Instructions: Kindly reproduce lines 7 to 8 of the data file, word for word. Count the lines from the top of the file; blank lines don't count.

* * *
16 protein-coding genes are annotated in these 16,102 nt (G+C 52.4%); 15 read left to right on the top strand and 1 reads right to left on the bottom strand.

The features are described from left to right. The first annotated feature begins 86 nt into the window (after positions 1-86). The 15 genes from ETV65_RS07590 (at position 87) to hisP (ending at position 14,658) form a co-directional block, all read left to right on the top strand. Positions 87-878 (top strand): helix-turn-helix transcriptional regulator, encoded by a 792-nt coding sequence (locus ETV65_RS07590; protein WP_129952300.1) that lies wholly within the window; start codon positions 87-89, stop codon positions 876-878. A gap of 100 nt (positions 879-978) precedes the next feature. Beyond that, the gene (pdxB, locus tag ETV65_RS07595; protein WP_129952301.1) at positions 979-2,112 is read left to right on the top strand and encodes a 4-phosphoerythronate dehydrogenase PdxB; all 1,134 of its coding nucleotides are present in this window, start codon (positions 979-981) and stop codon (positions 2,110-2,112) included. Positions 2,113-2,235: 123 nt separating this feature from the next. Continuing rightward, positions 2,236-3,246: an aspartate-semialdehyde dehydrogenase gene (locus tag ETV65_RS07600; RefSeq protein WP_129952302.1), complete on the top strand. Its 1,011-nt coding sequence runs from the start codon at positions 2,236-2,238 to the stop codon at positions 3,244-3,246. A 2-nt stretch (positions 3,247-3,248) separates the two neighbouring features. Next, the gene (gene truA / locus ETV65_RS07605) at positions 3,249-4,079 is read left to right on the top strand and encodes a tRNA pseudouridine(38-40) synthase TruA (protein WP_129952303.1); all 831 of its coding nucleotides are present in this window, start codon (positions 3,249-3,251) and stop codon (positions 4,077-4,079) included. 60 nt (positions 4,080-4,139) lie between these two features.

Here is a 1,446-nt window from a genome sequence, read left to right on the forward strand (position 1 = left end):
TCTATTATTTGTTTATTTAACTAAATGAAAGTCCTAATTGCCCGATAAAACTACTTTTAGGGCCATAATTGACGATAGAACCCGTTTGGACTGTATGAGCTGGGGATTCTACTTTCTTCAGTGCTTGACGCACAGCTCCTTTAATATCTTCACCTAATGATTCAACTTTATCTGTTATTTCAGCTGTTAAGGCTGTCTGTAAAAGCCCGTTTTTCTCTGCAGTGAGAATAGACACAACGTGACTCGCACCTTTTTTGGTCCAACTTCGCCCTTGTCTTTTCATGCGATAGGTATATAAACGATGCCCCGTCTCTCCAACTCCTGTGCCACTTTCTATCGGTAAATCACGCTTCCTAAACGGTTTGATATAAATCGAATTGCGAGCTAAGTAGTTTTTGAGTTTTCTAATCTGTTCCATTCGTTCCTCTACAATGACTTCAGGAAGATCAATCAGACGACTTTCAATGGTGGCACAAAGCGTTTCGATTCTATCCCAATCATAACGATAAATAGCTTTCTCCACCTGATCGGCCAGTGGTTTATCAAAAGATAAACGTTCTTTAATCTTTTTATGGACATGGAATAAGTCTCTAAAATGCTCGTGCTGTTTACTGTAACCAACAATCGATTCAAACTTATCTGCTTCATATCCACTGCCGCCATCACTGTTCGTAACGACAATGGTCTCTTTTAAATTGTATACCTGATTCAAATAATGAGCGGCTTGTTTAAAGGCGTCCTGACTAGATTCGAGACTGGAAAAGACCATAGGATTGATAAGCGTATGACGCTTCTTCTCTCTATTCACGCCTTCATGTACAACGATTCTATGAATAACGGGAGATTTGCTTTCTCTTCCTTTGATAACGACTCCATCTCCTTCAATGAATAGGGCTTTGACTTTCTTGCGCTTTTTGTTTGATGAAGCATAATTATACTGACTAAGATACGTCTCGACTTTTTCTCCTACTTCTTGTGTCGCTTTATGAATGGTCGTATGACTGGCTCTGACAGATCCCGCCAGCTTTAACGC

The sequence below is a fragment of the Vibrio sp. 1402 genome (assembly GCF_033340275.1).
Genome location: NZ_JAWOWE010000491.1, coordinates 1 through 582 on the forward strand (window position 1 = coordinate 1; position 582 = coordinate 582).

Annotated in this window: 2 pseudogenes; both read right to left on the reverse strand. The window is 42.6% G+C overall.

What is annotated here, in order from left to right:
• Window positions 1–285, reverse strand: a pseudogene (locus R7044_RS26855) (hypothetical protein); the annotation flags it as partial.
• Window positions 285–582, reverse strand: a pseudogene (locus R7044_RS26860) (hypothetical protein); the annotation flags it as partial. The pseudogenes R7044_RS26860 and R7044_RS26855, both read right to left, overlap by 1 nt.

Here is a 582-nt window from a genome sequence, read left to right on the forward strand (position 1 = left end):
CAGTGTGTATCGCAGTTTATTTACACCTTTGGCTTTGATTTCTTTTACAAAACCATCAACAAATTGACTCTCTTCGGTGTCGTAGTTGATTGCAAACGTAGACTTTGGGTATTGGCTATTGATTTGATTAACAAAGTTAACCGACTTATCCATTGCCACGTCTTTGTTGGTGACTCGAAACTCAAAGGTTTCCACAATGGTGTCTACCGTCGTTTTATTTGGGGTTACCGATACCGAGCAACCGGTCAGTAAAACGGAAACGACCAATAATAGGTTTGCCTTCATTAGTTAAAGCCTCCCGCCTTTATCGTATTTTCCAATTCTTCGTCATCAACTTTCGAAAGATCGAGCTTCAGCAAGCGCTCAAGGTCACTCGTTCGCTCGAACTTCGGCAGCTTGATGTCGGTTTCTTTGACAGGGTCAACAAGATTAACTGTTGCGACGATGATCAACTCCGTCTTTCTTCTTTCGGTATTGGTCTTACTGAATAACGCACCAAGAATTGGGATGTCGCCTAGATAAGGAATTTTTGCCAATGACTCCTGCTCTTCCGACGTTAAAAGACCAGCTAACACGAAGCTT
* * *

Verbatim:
Annotated in this window: 2 pseudogenes; both read right to left on the reverse strand. The window is 42.6% G+C overall.

What is annotated here, in order from left to right: